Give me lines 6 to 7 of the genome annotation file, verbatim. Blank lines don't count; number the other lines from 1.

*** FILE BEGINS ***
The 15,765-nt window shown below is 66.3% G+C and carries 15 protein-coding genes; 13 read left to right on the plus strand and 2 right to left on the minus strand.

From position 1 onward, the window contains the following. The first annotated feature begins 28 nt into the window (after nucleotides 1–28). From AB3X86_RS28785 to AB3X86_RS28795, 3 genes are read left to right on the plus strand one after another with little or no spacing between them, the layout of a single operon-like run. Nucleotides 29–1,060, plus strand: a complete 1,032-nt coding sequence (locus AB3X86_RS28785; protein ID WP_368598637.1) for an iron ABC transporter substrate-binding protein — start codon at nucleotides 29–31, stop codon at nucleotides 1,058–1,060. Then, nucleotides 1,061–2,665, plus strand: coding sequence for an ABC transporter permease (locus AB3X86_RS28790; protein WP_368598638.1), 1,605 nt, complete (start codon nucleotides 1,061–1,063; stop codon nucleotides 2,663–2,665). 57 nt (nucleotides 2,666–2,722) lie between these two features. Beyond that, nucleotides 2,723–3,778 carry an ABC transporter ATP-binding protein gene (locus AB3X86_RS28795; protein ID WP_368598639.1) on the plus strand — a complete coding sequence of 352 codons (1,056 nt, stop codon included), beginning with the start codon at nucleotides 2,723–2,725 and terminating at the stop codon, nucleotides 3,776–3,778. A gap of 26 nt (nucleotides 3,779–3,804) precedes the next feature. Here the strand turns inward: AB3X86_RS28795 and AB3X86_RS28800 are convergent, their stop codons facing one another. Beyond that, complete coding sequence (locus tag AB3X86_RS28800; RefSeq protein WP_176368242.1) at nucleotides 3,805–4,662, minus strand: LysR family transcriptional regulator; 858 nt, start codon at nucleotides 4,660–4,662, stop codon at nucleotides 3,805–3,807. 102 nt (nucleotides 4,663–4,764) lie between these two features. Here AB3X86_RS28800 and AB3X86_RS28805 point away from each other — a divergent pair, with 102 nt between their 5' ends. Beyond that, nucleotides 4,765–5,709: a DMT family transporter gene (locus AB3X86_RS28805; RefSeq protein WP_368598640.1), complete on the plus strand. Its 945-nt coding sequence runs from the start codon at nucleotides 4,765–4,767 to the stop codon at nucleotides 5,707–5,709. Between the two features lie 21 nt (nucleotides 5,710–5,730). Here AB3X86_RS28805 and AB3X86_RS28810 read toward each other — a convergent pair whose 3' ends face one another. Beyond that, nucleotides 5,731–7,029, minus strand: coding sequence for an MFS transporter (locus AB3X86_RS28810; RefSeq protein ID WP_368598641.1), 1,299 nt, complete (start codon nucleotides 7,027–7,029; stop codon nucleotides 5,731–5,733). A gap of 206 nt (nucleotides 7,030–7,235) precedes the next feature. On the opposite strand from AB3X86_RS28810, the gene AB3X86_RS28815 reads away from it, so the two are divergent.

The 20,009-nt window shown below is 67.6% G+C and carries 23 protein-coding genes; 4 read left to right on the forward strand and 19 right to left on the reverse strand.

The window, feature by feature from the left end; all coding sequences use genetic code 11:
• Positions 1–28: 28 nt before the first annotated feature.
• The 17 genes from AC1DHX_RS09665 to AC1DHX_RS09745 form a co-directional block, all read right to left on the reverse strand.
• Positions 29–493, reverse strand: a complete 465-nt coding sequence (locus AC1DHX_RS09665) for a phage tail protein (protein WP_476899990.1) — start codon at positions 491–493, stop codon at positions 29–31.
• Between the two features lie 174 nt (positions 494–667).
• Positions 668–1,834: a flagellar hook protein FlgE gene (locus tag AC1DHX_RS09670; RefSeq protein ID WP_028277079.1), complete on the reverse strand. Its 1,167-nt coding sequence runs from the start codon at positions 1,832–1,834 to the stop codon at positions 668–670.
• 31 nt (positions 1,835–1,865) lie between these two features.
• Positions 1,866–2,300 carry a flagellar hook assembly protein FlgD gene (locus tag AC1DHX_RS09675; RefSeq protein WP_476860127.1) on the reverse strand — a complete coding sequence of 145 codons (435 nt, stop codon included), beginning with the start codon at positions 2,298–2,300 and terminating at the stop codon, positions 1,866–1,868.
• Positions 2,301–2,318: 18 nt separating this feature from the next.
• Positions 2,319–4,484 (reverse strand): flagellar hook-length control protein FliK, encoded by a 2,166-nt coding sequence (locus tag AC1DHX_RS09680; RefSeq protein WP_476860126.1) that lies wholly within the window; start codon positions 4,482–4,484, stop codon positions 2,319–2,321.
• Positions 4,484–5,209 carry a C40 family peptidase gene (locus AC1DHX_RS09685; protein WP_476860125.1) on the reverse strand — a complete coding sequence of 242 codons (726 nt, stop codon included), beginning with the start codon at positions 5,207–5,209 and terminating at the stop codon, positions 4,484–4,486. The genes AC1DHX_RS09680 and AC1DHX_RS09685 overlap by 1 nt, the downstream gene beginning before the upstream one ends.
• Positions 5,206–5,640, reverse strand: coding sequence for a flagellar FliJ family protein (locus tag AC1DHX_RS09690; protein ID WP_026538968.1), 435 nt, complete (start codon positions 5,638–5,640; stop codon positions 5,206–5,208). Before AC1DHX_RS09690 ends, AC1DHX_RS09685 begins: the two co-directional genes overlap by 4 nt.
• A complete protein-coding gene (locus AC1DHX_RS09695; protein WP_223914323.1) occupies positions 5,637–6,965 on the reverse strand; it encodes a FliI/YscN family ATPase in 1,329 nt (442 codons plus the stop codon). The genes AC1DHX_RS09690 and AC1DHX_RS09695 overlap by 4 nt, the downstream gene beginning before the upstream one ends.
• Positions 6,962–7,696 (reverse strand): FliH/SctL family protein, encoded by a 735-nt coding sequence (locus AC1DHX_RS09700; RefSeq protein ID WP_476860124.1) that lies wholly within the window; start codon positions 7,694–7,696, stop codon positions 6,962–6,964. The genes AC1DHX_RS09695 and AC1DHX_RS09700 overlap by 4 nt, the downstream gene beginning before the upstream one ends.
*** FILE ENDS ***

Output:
• The 17 genes from AC1DHX_RS09665 to AC1DHX_RS09745 form a co-directional block, all read right to left on the reverse strand.
• Positions 29–493, reverse strand: a complete 465-nt coding sequence (locus AC1DHX_RS09665) for a phage tail protein (protein WP_476899990.1) — start codon at positions 491–493, stop codon at positions 29–31.